Feb 19, 2010 regional PM2.5 pollution event: noticeable haze was evident throughout the Sierra Foothills, our aerosol instruments noticed as well!
Sugar Pine Reservoir on a clear February day: Conditions fluctuate quite substantially during this part of the year.
Significant quantities of rain and snow samples were able to be collected for offline chemical analysis throughout the study period.
Mariposa sampling site with NOAA instruments shown outside
Inside the sampling container there were 2 ATOFMSes, gas phase instruments, particle counters and sizers, and cloud condensation nuclei counters
Early morning fog at the Mariposa sampling site
Winter Field Deployment 2011
Sugar Pine Dam, Foresthill, CA
Sugar Pine Dam during our first of two major snowstorms. About 12 inches had fallen at the time of this photo; about 12 inches more would accumulate during this storm.
One of our precip collection devices completely covered in snow. Precipitation during the 2011 field season was high in volume but fairly low in frequency. Some reports indicate that the winter of 2011 was the wettest in many years with some regions receiving more than 10 feet of snowpack and reaching their annual averages in the first half of the season.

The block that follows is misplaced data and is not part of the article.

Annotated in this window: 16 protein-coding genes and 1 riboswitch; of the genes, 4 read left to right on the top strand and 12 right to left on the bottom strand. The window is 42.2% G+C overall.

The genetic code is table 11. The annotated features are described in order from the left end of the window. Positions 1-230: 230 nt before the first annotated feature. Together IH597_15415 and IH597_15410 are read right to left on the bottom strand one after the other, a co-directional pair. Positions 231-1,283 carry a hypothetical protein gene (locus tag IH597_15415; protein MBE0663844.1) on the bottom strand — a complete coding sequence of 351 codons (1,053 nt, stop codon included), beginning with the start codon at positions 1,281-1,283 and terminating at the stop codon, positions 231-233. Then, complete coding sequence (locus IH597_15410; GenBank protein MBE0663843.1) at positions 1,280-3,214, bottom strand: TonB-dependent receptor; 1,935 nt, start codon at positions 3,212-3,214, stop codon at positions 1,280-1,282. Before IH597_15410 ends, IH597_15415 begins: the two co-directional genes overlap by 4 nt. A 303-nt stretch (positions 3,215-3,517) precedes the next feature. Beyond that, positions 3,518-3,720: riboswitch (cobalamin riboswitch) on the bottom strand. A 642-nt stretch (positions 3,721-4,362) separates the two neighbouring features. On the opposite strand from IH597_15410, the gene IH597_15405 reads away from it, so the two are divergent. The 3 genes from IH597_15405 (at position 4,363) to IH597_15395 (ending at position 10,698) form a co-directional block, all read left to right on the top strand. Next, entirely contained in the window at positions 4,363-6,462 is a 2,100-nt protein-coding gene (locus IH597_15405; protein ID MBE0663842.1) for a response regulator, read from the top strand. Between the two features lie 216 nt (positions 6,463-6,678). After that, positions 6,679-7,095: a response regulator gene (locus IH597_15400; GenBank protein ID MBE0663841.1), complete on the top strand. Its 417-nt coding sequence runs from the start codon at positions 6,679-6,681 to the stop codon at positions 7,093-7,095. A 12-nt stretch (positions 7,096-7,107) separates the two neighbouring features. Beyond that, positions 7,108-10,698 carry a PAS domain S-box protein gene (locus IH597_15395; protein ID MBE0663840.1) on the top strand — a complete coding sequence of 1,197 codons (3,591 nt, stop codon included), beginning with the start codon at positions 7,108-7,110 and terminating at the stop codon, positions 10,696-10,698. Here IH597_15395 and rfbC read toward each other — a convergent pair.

The second (and more intense) storm we received dropped about 3 feet of snow at Sugar Pine Dam in approximately 24 hours.
The PNNL/DOE Gulfstream 1 Aircraft during a spiral vertical profile over Sugar Pine Dam in early March. This was the best view the ground site had of the aircraft during the entire study, as the G1 was typically flying inside clouds to measure their physical and chemical properties.